Last year, Schell said, a Southfield lawyer asked for a copy of every marijuana case Lapeer County Sheriff’s Dept. Det./Lt. Gary Parks had ever worked on. She said it took two clerks two weeks to assemble the paperwork and redact personal information like Social Security numbers and birth dates.

Schell said the sheriff’s department shipped the lawyer an eight-pound package of documents and then had to take him to small claims court to get paid.

Although the public is entitled to information, public bodies are allowed to cover the cost of researching and copying that information.

“We don’t mind answering FOIA requests,” said Lapeer City Manager Dale Kerbyson. “We just want to be able to charge the appropriate cost.” The state’s FOIA law requires public bodies to charge no more than the lowest hourly rate for a person qualified to do the search.

At the county, said Doreen Clark, assistant to the administrator, that means the public is charged the rate for a part-time clerk, regardless of who does the actual search.

Biscoe said the county receives about a dozen FOIA requests a year, mostly from vendors seeking commercial information. Clark said if people bring their own electronic media to her office, they’re only charged for the research time.

Kerbyson’s administrative assistant, Tracey Russell, said about four years ago the city ran into a problem with people making FOIA requests and then not paying for the material. She said that prompted the city to change its policy and now FOIA packages have to be paid for before they’re released.

Russell said about 70 percent of the FOIA requests are for police reports and another 10 percent are about building issues. The rest are all over the board. Kerbyson noted that 95 percent of the requests come from non-city residents.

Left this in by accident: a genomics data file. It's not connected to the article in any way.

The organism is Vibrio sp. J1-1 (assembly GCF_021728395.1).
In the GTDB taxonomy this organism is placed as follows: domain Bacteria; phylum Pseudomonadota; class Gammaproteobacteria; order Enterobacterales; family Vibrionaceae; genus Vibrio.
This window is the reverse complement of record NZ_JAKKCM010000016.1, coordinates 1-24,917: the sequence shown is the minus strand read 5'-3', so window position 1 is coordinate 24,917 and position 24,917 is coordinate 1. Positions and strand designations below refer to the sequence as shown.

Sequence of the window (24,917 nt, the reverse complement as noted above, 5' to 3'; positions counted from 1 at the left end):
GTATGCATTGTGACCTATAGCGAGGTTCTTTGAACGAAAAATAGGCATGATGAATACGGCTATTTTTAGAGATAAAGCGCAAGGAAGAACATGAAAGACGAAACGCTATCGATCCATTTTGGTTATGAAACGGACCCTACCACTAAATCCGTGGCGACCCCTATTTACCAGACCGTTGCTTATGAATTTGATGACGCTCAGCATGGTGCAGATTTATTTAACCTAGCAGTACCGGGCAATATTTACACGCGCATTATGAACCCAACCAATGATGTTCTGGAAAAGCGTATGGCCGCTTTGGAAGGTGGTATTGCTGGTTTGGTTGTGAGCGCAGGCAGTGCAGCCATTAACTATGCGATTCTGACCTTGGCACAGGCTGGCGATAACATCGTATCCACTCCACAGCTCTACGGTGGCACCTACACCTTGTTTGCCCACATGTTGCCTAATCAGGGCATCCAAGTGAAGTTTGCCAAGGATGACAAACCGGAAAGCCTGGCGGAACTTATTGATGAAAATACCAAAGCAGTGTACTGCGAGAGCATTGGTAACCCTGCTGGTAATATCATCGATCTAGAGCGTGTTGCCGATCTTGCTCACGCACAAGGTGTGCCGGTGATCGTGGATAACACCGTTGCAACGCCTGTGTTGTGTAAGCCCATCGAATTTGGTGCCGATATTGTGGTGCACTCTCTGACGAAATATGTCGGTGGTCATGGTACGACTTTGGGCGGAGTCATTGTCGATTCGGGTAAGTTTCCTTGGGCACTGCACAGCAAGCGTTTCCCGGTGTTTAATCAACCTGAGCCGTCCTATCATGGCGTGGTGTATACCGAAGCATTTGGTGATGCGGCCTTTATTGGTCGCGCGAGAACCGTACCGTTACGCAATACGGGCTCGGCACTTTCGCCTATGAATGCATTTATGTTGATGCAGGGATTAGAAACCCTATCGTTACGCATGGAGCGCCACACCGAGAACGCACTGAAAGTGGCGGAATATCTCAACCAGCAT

Russell said it’s rare for her to deny a FOIA request and when she does it’s almost always because it’s an open police investigation.

Schell said along with open investigations FOIA requests for reports involving minors and criminal sexual conduct are denied. She said requests are denied in writing and people are told they can file an appeal with the Sheriff.

However, she noted, during her four years as the FOIA coordinator, no one has ever filed a formal appeal with the Sheriff.

If someone did file an appeal and was rejected, they would still have the ability to file a lawsuit with the Lapeer County Circuit Court and if they won could be awarded up to $500 and attorney’s fees.

Biscoe said the best way to get a FOIA request answered quickly is to be as specific as possible. He noted his office recently got a request for a video of an incident outside Judge Justice Scott’s courtroom. “We didn’t know how to respond to that,” he said, but when the person making the request provided a specific time and date, the county was able to provide the video.

The number of FOIA requests sought vary widely from eight in Elba Township to 124 for Lapeer County Central Dispatch last year. Size of the organization does seem to impact request volume. While Lapeer Township responded to 17 FOIA requests last year, Lapeer County government outside the Sheriff and Central Dispatch received only 12.